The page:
Enter Ray Palmer, who gets to spend Camelot/3000Mary Sue-ing through Arthurian legend. It makes for a somewhat silly standalone-type episode, but isn't that what Legends Of Tomorrow does best these days? Unlike more "serious" comic book adaptations, Legends doesn't try »
In a world crawling with vampiric creatures, Mister helps equalize the fight between the living and the undead. Nick Damici’s memorable character returns for a new journey fueled by Martin’s (Connor Paolo) desire for revenge in Stake Land II. With the sequel out now on digital platforms and hitting Blu-ray and DVD on February 14th from Dark Sky Films, Daily Dead had the pleasure of speaking with Damici about reprising the role of Mister and much more.
Read on for our discussion with Damici, in which he talks about his plans for a third Stake Land film and shares his thoughts on the Stake Land TV series that he had once been developing. He also talks about the response to Bushwick (a movie he co-wrote) following the film’s Sundance screenings, what to expect in the upcoming season of Hap and Leonard, and an interesting conversation he once »
- Derek Anderson
23 January 2017 9:20 PM, PST | The Hollywood Reporter - Movie News | See recent The Hollywood Reporter - Movie News news »
Jeff Baena wrote and directed the irreverent adaptation of Giovanni Boccaccio's 14th-century work The Decameron, following a young servant who hides from his master at a convent full of emotionally unstable nuns in the Middle Ages.
Gunpowder & Sky will release the film theatrically in North America »
- Natalie Jarvey,Ashley Lee
What for American satirist Jeff Baena (“Life After Beth,” “Joshy”) must have felt like a radically innovative idea — take a medieval piece of literature, such as Giovanni Boccaccio’s “The Decameron,” and recreate it with an irreverent modern sensibility — is in fact a strategy that Euro auteurs have been doing for decades. Not that a somewhat overinflated sense of novelty makes Baena’s twisted nuns-gone-wild comedy “The Little Hours” any less entertaining.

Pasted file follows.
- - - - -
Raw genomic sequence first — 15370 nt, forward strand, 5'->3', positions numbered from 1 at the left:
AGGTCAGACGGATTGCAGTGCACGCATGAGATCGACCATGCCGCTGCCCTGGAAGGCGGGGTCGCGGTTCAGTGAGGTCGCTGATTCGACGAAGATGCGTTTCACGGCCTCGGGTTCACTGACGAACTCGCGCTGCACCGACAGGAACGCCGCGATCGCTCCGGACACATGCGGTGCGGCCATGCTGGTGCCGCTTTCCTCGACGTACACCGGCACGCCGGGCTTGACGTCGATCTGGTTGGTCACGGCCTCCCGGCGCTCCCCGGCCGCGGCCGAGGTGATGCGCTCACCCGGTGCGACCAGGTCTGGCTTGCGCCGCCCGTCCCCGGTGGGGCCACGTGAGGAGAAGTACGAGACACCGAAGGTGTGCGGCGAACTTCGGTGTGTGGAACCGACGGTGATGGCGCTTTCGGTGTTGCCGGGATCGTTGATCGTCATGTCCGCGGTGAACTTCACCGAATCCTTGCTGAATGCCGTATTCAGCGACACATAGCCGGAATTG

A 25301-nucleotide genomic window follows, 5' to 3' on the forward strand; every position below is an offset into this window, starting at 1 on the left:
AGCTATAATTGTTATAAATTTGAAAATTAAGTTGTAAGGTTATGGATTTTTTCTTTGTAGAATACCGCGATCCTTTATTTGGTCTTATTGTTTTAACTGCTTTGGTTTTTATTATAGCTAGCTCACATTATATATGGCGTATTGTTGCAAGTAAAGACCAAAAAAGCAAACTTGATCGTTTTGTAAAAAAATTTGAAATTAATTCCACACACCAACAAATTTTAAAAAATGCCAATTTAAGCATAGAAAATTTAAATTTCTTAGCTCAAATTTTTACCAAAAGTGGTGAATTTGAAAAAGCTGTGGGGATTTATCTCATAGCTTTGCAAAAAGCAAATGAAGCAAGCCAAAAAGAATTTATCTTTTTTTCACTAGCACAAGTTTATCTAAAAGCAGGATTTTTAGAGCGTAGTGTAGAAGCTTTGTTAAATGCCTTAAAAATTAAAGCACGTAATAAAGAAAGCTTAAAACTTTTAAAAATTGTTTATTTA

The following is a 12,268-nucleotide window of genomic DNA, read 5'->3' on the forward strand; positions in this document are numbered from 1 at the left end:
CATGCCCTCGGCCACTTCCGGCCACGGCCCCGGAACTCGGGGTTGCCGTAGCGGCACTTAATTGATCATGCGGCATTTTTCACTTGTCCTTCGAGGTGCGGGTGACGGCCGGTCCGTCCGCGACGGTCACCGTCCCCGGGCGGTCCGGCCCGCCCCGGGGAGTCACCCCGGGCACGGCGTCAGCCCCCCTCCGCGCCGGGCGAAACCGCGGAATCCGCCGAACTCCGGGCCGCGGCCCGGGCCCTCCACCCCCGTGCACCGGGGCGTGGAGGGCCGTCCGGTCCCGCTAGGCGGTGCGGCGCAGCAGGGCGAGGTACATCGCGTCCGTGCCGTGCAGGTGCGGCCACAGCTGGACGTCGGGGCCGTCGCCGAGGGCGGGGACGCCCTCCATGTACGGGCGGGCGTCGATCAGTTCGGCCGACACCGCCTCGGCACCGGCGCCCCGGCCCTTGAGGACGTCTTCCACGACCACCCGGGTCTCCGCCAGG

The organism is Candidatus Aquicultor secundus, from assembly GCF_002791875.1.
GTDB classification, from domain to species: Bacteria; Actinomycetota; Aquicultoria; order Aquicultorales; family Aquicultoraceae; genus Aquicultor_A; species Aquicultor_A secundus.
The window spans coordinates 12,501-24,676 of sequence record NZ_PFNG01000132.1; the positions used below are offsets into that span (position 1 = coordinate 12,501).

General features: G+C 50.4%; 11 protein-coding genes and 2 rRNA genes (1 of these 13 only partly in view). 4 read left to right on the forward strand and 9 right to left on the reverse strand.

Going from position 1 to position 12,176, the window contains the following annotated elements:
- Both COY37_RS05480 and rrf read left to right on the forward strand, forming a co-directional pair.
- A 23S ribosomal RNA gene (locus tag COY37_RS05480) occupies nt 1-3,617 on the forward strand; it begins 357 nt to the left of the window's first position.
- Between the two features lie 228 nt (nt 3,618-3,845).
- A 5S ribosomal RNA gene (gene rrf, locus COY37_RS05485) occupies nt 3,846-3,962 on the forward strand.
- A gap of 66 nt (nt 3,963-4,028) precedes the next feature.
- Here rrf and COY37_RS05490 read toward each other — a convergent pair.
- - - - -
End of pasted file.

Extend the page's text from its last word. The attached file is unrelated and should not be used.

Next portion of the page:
Only the most ascetic of filmmakers sets out to create a starchy period piece about naïve maidens pining away in airless old castles. The trouble is that even when such racy directors as Benoit Jacquot and Catherine Breillat attempt to modernize such material, between the subtitles and cultural differences, too much is lost in translation. “The Little Hours” is, then, a medieval convent comedy for the megaplex crowd, one that dispenses with the notion of nuns as prim-and-proper »
- Peter Debruge
"I don't know if you deserve me," the pontiff formerly known as Lenny Belardo tells the horrified crowd in St. Peter's Square at the end of his bonkers first homily. Neither do we, Lenny, neither do we. Two episodes in, and The Young Pope shines like a city on a hill – a beacon of madcap brilliance, savage humor, and go-for-broke filmmaking excess right when we need it most. It's a light in the darkness, even if it ends with its title character in a very dark place. We mean that both literally and metaphorically. »
8 items from 2017